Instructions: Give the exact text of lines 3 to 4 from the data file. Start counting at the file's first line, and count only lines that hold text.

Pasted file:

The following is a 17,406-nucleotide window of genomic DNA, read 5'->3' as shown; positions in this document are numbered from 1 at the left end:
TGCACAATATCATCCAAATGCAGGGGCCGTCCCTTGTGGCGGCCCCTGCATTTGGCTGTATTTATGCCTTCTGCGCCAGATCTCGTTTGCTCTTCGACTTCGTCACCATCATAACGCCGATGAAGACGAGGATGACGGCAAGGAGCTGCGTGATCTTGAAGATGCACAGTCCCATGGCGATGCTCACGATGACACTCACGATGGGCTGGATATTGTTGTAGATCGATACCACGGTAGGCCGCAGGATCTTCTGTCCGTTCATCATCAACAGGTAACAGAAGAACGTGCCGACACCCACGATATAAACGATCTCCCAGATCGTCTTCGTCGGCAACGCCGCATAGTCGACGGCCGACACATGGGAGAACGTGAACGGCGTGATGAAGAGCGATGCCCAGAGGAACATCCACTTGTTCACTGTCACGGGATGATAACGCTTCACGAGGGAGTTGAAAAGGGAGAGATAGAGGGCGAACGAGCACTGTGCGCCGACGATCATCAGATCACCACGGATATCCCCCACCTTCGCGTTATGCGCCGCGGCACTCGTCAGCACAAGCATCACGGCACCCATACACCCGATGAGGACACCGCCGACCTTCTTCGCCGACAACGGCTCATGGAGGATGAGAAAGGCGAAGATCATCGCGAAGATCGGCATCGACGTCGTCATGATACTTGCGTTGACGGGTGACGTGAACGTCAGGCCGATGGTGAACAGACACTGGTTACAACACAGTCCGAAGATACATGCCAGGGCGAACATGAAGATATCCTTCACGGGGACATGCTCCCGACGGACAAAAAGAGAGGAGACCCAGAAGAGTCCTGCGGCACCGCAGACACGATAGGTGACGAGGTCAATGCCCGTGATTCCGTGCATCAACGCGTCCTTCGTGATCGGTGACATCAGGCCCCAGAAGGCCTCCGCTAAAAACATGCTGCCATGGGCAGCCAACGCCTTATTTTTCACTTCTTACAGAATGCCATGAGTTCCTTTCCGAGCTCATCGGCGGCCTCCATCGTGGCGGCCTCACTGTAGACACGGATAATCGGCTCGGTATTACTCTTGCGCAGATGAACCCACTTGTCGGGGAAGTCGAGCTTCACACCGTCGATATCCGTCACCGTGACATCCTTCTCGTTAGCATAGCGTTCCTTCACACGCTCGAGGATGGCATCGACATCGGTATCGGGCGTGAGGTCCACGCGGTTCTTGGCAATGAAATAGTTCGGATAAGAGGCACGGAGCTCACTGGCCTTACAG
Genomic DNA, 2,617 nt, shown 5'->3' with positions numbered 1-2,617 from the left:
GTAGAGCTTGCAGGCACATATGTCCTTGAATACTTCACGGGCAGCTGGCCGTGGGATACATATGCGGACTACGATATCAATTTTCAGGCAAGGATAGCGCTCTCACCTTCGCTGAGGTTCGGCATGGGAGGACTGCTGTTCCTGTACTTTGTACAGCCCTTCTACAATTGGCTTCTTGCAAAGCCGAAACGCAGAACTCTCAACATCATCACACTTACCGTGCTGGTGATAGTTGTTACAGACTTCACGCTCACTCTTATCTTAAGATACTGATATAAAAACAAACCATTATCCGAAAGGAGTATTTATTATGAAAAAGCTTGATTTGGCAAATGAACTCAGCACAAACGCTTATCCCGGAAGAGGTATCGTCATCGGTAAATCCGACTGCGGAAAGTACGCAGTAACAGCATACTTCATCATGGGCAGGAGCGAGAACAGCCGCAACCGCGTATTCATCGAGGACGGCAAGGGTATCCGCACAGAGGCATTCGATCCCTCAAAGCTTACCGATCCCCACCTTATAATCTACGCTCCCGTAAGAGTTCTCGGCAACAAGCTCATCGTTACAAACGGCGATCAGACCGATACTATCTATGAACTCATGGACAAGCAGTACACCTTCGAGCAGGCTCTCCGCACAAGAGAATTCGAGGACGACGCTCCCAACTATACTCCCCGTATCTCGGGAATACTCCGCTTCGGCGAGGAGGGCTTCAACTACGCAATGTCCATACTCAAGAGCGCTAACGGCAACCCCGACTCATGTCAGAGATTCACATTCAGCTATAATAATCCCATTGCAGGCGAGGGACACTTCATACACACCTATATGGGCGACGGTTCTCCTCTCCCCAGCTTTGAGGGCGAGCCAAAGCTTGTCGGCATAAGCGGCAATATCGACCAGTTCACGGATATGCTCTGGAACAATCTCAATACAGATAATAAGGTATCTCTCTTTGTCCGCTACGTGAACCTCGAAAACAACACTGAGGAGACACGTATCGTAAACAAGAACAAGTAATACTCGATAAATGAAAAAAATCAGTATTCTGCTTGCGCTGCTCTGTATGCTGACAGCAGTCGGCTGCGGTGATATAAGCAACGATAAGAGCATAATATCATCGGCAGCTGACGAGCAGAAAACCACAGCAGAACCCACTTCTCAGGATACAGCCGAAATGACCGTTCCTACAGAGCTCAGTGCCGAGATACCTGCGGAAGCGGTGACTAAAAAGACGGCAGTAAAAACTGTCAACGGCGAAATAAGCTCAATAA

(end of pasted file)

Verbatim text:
Genomic DNA, 2,617 nt, shown 5'->3' with positions numbered 1-2,617 from the left:
GTAGAGCTTGCAGGCACATATGTCCTTGAATACTTCACGGGCAGCTGGCCGTGGGATACATATGCGGACTACGATATCAATTTTCAGGCAAGGATAGCGCTCTCACCTTCGCTGAGGTTCGGCATGGGAGGACTGCTGTTCCTGTACTTTGTACAGCCCTTCTACAATTGGCTTCTTGCAAAGCCGAAACGCAGAACTCTCAACATCATCACACTTACCGTGCTGGTGATAGTTGTTACAGACTTCACGCTCACTCTTATCTTAAGATACTGATATAAAAACAAACCATTATCCGAAAGGAGTATTTATTATGAAAAAGCTTGATTTGGCAAATGAACTCAGCACAAACGCTTATCCCGGAAGAGGTATCGTCATCGGTAAATCCGACTGCGGAAAGTACGCAGTAACAGCATACTTCATCATGGGCAGGAGCGAGAACAGCCGCAACCGCGTATTCATCGAGGACGGCAAGGGTATCCGCACAGAGGCATTCGATCCCTCAAAGCTTACCGATCCCCACCTTATAATCTACGCTCCCGTAAGAGTTCTCGGCAACAAGCTCATCGTTACAAACGGCGATCAGACCGATACTATCTATGAACTCATGGACAAGCAGTACACCTTCGAGCAGGCTCTCCGCACAAGAGAATTCGAGGACGACGCTCCCAACTATACTCCCCGTATCTCGGGAATACTCCGCTTCGGCGAGGAGGGCTTCAACTACGCAATGTCCATACTCAAGAGCGCTAACGGCAACCCCGACTCATGTCAGAGATTCACATTCAGCTATAATAATCCCATTGCAGGCGAGGGACACTTCATACACACCTATATGGGCGACGGTTCTCCTCTCCCCAGCTTTGAGGGCGAGCCAAAGCTTGTCGGCATAAGCGGCAATATCGACCAGTTCACGGATATGCTCTGGAACAATCTCAATACAGATAATAAGGTATCTCTCTTTGTCCGCTACGTGAACCTCGAAAACAACACTGAGGAGACACGTATCGTAAACAAGAACAAGTAATACTCGATAAATGAAAAAAATCAGTATTCTGCTTGCGCTGCTCTGTATGCTGACAGCAGTCGGCTGCGGTGATATAAGCAACGATAAGAGCATAATATCATCGGCAGCTGACGAGCAGAAAACCACAGCAGAACCCACTTCTCAGGATACAGCCGAAATGACCGTTCCTACAGAGCTCAGTGCCGAGATACCTGCGGAAGCGGTGACTAAAAAGACGGCAGTAAAAACTGTCAACGGCGAAATAAGCTCAATAA